Troops to boost security in Monterrey after casino fire
Three hundred soldiers have arrived in the northern Mexican city of Monterrey after 52 people were killed in an arson attack on a casino on Thursday.
Officials said 1,500 police were also on their way to boost security and help with the investigation.
Prosecutors have released images of three suspects wanted in connection with the attack, and have offered a 30m peso ($2.4m, £1.47m) reward.
Mexican President Felipe Calderon called the attack an act of terrorism.
Several gunmen burst into the building in broad daylight on Thursday, dousing it with fuel and setting it alight.
One survivor described the chaos which ensued.
"You couldn't see and the smoke was choking us. Some people didn't reach the exit and fell just metres from the door," the woman said.
Another woman who managed to escape said there was complete panic.
"We all wanted to get out at the same time, there was a lot of pushing and we fell to the floor," she told Mexican media.
"I just heard explosions and ran to save my life".
Rescue workers said they had finished searching the building for bodies.
State authorities said 52 people had died in the attack, of which 45 have been identified.
They said DNA test would have to be carried out on the remaining seven bodies, as they were so badly burned they could not be identified.
Civil Protection official Jorge Camacho said 17 of the victims were male and 35 female, of which one was pregnant.
Mr Camacho said the majority of the bodies had been found in the toilets and offices of the casino, where terrified employees and customers had hidden when they heard the gunmen break in.
He said many were overcome by the smoke which spread rapidly through the building and had suffocated.
Some reports suggested the emergency exits had been locked.
Officials with the state Prosecutor's Office said between eight and nine armed men had taken part in the attack.
They have released photo-fit images of three of the suspects.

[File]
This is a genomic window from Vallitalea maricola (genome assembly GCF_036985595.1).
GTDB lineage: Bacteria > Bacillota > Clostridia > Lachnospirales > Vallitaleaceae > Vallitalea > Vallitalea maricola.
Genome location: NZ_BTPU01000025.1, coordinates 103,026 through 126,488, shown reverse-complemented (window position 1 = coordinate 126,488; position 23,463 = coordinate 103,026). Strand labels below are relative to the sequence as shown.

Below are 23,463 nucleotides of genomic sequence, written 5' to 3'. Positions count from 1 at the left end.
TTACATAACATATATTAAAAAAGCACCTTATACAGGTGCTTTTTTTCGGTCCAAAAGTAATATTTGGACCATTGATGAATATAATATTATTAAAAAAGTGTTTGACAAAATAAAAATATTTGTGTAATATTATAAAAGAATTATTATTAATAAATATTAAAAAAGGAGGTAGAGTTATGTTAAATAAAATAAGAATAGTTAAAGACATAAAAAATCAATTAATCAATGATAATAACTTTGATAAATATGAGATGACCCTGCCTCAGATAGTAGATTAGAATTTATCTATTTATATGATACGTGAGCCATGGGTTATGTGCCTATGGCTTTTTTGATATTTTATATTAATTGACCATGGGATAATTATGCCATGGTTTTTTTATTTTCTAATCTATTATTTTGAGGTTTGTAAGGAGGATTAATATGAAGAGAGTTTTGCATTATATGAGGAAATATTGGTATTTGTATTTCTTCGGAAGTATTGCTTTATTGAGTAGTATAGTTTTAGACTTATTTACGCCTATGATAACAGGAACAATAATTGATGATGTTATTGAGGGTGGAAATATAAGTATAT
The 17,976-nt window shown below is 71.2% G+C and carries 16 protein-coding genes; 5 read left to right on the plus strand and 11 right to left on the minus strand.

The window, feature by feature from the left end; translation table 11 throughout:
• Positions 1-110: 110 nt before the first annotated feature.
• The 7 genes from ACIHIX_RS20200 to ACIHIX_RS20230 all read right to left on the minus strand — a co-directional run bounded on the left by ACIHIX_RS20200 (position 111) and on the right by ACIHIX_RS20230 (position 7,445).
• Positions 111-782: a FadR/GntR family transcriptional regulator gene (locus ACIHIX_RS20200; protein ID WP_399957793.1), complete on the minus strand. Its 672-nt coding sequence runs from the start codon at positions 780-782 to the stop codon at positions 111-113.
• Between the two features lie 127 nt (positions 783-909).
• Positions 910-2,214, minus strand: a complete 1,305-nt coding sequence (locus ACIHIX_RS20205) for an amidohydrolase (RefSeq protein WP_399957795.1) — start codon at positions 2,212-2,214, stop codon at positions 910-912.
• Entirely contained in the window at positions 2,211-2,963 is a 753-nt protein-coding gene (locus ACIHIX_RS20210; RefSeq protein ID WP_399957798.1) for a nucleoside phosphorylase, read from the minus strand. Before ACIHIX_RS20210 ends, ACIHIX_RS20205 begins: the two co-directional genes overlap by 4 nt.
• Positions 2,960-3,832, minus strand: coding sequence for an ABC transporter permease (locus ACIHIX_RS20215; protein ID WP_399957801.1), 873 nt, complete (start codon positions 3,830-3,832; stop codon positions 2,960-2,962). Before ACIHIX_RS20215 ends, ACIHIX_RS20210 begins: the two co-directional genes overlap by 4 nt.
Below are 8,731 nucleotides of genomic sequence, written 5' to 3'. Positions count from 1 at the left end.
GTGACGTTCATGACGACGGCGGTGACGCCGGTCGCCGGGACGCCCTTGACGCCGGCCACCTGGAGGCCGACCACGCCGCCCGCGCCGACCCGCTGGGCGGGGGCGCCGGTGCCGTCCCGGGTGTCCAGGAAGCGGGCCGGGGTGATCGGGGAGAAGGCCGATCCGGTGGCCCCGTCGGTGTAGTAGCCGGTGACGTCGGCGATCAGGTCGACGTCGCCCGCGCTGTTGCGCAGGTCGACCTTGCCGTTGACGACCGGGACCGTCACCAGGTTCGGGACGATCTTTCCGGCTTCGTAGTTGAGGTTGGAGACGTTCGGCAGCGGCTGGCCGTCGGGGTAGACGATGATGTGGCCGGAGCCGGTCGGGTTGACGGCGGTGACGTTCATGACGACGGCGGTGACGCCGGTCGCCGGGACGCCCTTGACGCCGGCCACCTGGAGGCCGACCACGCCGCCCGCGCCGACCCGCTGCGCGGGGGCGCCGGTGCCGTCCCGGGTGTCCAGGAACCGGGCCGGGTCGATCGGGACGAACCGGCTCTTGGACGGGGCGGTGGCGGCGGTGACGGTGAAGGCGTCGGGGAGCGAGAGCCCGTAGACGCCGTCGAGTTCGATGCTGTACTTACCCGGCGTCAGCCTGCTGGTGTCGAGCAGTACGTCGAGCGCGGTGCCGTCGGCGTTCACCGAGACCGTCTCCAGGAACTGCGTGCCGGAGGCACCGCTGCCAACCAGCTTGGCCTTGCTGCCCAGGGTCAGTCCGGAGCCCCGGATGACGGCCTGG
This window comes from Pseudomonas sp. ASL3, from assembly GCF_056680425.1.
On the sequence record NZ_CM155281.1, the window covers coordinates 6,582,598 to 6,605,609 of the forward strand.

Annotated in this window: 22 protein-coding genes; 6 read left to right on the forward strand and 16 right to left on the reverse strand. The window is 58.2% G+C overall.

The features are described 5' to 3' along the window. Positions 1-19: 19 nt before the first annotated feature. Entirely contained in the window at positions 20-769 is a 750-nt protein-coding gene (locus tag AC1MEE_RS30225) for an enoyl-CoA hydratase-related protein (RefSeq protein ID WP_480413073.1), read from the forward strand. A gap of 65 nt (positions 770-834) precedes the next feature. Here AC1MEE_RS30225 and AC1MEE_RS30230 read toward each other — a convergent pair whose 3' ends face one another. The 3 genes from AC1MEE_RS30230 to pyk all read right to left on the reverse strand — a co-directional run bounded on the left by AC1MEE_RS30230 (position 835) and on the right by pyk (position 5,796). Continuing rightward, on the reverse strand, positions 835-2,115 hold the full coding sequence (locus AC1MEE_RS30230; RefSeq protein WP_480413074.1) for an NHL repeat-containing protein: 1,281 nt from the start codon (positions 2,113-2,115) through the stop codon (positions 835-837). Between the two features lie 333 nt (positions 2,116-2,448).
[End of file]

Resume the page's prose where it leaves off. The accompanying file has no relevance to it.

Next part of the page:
Officials suspect organised crime was behind the attack.
They are investigating if the casino had links to known criminals, or if its owners may have been targeted because they had refused to pay extortion fees to local gangs.
On Saturday, federal police and soldiers raided 11 casinos in Monterrey and its surroundings.
At the Miravalle Palace, personnel from the Tax Administration Service seized some 700 slot machines.
Officials said the agents also checked the casinos' legal status.
Mexican President Felipe Calderon said it was "evident that we are not facing common criminals".
"We are facing true terrorists that have crossed all the limits, not only of the law, but also of common sense and respect for life," he said on Friday.
US President Barack Obama also condemned the attack, reinforcing his commitment to helping Mexico combat criminal groups.
"The people of Mexico and their government are engaged in a brave fight to disrupt violent transnational criminal organisations that threaten both Mexico and the United States," he said in a statement released by the White House.
"The United States is and will remain a partner in this fight."
State Attorney General Leon Adrian de la Garza said a drug cartel was believed to be behind the attack.
Home to some of Mexico's largest companies, Monterrey and the state of Nuevo Leon have seen rising violence as the Zetas and Gulf cartels vie for control of trafficking routes to the US.
The drug gangs are also increasingly involved in kidnapping and extortion.